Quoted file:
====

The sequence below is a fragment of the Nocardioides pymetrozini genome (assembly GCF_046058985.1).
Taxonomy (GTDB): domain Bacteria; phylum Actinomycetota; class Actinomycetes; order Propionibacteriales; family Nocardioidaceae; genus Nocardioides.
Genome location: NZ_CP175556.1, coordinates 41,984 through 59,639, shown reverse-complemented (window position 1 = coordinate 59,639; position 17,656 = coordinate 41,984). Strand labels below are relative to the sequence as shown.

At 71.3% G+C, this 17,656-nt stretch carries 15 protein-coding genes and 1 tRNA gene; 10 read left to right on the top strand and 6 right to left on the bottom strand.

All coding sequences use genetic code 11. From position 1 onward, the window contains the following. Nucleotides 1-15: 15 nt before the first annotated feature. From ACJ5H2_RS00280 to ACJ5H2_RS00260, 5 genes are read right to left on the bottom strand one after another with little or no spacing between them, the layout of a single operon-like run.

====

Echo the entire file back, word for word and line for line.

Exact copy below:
The sequence below is a fragment of the Nocardioides pymetrozini genome (assembly GCF_046058985.1).
Taxonomy (GTDB): domain Bacteria; phylum Actinomycetota; class Actinomycetes; order Propionibacteriales; family Nocardioidaceae; genus Nocardioides.
Genome location: NZ_CP175556.1, coordinates 41,984 through 59,639, shown reverse-complemented (window position 1 = coordinate 59,639; position 17,656 = coordinate 41,984). Strand labels below are relative to the sequence as shown.

At 71.3% G+C, this 17,656-nt stretch carries 15 protein-coding genes and 1 tRNA gene; 10 read left to right on the top strand and 6 right to left on the bottom strand.

All coding sequences use genetic code 11. From position 1 onward, the window contains the following. Nucleotides 1-15: 15 nt before the first annotated feature. From ACJ5H2_RS00280 to ACJ5H2_RS00260, 5 genes are read right to left on the bottom strand one after another with little or no spacing between them, the layout of a single operon-like run.